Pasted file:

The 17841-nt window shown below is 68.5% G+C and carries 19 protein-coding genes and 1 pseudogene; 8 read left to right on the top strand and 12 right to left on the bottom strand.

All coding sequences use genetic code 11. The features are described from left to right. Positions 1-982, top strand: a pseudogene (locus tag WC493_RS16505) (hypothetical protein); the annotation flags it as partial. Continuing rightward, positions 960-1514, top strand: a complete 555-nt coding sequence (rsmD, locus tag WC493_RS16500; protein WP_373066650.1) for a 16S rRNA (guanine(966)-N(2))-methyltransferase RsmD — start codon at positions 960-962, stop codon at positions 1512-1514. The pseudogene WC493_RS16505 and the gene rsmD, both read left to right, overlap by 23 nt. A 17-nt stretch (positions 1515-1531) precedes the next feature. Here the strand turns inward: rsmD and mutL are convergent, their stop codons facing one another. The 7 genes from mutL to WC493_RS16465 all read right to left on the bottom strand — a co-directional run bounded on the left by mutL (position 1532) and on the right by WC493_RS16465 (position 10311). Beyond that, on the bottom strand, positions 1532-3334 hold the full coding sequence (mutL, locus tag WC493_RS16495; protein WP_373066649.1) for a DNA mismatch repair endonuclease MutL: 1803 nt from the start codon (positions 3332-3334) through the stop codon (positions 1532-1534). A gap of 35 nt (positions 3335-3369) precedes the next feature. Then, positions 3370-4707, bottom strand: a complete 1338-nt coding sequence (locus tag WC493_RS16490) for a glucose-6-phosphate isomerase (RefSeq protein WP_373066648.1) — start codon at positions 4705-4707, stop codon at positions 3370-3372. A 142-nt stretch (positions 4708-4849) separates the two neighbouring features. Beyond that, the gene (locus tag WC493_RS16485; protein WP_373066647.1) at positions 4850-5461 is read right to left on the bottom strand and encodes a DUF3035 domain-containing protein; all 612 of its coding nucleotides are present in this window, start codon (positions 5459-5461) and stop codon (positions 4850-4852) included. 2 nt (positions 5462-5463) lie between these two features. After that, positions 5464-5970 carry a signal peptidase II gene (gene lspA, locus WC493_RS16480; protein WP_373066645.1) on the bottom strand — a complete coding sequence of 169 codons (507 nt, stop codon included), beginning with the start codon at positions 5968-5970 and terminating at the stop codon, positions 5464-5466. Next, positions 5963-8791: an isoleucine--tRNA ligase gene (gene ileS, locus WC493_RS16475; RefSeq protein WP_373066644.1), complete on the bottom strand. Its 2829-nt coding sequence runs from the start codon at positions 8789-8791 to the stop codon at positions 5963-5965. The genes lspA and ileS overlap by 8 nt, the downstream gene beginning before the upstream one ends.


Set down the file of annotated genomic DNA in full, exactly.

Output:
The 17841-nt window shown below is 68.5% G+C and carries 19 protein-coding genes and 1 pseudogene; 8 read left to right on the top strand and 12 right to left on the bottom strand.

All coding sequences use genetic code 11. The features are described from left to right. Positions 1-982, top strand: a pseudogene (locus tag WC493_RS16505) (hypothetical protein); the annotation flags it as partial. Continuing rightward, positions 960-1514, top strand: a complete 555-nt coding sequence (rsmD, locus tag WC493_RS16500; protein WP_373066650.1) for a 16S rRNA (guanine(966)-N(2))-methyltransferase RsmD — start codon at positions 960-962, stop codon at positions 1512-1514. The pseudogene WC493_RS16505 and the gene rsmD, both read left to right, overlap by 23 nt. A 17-nt stretch (positions 1515-1531) precedes the next feature. Here the strand turns inward: rsmD and mutL are convergent, their stop codons facing one another. The 7 genes from mutL to WC493_RS16465 all read right to left on the bottom strand — a co-directional run bounded on the left by mutL (position 1532) and on the right by WC493_RS16465 (position 10311). Beyond that, on the bottom strand, positions 1532-3334 hold the full coding sequence (mutL, locus tag WC493_RS16495; protein WP_373066649.1) for a DNA mismatch repair endonuclease MutL: 1803 nt from the start codon (positions 3332-3334) through the stop codon (positions 1532-1534). A gap of 35 nt (positions 3335-3369) precedes the next feature. Then, positions 3370-4707, bottom strand: a complete 1338-nt coding sequence (locus tag WC493_RS16490) for a glucose-6-phosphate isomerase (RefSeq protein WP_373066648.1) — start codon at positions 4705-4707, stop codon at positions 3370-3372. A 142-nt stretch (positions 4708-4849) separates the two neighbouring features. Beyond that, the gene (locus tag WC493_RS16485; protein WP_373066647.1) at positions 4850-5461 is read right to left on the bottom strand and encodes a DUF3035 domain-containing protein; all 612 of its coding nucleotides are present in this window, start codon (positions 5459-5461) and stop codon (positions 4850-4852) included. 2 nt (positions 5462-5463) lie between these two features. After that, positions 5464-5970 carry a signal peptidase II gene (gene lspA, locus WC493_RS16480; protein WP_373066645.1) on the bottom strand — a complete coding sequence of 169 codons (507 nt, stop codon included), beginning with the start codon at positions 5968-5970 and terminating at the stop codon, positions 5464-5466. Next, positions 5963-8791: an isoleucine--tRNA ligase gene (gene ileS, locus WC493_RS16475; RefSeq protein WP_373066644.1), complete on the bottom strand. Its 2829-nt coding sequence runs from the start codon at positions 8789-8791 to the stop codon at positions 5963-5965. The genes lspA and ileS overlap by 8 nt, the downstream gene beginning before the upstream one ends.